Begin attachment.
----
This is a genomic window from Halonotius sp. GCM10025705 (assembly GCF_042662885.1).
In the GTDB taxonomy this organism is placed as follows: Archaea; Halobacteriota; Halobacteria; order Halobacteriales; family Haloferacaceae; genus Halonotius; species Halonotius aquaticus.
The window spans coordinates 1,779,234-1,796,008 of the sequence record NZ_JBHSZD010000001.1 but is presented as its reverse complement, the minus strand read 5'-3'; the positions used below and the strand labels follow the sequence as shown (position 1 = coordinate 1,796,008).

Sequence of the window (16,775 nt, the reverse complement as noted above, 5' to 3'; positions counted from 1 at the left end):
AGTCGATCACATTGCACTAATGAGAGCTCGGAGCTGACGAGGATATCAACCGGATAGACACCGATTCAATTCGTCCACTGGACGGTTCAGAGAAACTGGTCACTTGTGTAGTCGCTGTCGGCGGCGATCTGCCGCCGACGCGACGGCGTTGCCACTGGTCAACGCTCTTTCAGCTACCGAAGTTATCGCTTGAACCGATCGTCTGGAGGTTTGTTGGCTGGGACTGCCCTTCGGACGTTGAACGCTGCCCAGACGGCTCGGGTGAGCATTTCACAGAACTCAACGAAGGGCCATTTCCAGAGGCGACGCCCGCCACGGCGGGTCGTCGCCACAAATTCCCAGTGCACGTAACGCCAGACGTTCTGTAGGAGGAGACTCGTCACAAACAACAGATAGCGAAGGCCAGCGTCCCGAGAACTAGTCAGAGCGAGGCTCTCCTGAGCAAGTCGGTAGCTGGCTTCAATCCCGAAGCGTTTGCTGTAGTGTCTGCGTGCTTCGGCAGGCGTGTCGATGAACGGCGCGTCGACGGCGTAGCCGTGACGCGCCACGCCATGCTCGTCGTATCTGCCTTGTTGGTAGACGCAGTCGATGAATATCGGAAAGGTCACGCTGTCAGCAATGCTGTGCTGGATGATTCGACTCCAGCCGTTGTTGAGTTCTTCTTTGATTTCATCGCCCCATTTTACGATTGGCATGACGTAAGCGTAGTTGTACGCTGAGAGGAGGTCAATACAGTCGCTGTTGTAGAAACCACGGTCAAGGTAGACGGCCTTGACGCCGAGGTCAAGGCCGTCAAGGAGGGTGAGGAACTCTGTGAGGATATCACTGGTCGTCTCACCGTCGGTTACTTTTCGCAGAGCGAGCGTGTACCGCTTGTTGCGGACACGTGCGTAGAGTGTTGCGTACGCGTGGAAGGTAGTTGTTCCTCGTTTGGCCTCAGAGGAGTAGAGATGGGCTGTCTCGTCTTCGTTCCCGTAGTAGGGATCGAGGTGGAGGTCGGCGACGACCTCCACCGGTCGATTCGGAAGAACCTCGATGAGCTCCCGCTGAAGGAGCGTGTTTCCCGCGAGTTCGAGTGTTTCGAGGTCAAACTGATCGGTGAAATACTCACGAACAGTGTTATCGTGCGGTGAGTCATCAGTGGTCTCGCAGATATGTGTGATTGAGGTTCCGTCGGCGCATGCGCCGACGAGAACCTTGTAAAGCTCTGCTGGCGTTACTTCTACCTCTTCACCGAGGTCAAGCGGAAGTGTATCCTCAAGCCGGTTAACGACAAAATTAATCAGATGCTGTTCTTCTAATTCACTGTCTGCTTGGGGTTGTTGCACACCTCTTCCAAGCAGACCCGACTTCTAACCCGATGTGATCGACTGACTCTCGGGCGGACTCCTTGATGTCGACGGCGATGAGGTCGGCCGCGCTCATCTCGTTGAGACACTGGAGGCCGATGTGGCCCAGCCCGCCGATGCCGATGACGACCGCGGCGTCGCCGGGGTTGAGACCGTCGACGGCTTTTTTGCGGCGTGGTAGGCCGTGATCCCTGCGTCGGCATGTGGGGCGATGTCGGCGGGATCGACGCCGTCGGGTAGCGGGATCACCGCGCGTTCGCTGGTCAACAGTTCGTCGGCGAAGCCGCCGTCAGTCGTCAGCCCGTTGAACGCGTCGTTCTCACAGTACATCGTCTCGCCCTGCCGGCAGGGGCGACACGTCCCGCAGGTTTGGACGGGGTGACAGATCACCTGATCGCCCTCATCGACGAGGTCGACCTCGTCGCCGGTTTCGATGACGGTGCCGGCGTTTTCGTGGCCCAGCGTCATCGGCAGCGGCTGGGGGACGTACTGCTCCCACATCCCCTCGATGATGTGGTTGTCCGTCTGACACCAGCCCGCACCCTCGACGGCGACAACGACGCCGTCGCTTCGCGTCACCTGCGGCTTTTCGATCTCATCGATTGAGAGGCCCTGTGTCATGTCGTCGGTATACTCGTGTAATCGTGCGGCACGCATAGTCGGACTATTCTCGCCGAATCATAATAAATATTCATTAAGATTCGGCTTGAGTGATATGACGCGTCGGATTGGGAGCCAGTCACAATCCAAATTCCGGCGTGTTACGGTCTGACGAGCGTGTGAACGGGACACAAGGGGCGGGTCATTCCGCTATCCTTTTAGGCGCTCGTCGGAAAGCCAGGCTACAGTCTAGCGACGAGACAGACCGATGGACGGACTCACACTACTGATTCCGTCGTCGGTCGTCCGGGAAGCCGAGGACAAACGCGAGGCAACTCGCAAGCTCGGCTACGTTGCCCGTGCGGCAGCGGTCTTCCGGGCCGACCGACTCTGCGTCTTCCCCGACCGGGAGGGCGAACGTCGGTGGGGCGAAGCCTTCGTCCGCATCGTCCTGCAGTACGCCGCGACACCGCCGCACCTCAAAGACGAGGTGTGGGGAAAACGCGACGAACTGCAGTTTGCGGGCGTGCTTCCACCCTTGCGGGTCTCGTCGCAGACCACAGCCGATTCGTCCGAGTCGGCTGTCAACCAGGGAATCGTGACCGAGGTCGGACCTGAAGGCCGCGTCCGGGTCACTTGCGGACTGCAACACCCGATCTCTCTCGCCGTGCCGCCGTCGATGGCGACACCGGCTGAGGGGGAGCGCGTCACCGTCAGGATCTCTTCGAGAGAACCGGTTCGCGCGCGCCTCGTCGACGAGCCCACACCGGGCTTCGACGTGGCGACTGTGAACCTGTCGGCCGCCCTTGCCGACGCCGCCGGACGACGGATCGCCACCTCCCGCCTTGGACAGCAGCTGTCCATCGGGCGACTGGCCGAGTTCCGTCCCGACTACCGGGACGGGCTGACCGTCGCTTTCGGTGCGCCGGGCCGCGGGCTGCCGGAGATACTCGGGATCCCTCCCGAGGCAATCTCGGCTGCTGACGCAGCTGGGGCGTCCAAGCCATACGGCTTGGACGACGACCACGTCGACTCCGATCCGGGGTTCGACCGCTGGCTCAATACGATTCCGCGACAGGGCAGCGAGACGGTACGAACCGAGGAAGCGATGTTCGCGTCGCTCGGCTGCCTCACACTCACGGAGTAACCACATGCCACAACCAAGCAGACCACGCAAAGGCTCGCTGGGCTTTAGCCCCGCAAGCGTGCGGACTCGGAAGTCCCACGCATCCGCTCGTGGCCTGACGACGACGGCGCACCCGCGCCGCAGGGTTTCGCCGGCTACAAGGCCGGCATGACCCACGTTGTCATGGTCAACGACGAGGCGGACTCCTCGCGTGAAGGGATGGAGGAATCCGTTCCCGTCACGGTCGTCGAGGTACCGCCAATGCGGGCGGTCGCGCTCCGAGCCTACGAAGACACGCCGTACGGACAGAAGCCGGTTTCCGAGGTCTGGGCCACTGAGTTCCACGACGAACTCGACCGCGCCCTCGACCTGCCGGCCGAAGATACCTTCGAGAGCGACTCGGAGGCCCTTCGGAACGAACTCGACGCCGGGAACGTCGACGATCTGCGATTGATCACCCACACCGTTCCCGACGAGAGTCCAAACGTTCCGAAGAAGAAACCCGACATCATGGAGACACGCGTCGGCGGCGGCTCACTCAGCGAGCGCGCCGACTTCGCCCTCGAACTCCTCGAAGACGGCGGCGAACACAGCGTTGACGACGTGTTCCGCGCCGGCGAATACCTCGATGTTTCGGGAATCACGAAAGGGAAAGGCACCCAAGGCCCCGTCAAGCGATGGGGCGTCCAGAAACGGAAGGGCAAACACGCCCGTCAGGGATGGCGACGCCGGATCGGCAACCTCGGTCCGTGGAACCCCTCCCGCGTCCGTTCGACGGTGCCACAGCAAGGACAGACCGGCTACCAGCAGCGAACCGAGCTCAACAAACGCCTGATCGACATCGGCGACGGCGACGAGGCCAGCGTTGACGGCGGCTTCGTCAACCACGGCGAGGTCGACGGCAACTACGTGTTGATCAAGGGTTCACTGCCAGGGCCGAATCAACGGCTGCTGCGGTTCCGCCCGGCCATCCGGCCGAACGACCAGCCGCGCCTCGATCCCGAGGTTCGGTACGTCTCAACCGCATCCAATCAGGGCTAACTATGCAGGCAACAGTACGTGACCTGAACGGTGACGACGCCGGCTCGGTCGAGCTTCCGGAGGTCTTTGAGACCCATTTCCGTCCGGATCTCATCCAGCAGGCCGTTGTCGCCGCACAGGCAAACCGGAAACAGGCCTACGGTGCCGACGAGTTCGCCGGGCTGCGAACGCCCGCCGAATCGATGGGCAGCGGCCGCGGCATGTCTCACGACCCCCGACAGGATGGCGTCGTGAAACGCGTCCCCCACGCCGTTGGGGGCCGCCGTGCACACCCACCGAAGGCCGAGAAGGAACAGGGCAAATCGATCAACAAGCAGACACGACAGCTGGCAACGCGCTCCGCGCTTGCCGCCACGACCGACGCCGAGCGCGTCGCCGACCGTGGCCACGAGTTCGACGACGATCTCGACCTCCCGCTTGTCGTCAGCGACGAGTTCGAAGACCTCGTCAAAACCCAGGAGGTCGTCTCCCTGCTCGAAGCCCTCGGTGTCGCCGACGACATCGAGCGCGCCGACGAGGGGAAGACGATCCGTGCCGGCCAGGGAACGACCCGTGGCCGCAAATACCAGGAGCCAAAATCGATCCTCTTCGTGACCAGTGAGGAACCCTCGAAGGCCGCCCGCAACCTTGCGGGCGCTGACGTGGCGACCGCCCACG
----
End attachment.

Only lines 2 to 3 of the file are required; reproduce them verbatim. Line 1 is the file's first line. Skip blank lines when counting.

In the GTDB taxonomy this organism is placed as follows: Archaea; Halobacteriota; Halobacteria; order Halobacteriales; family Haloferacaceae; genus Halonotius; species Halonotius aquaticus.
The window spans coordinates 1,779,234-1,796,008 of the sequence record NZ_JBHSZD010000001.1 but is presented as its reverse complement, the minus strand read 5'-3'; the positions used below and the strand labels follow the sequence as shown (position 1 = coordinate 1,796,008).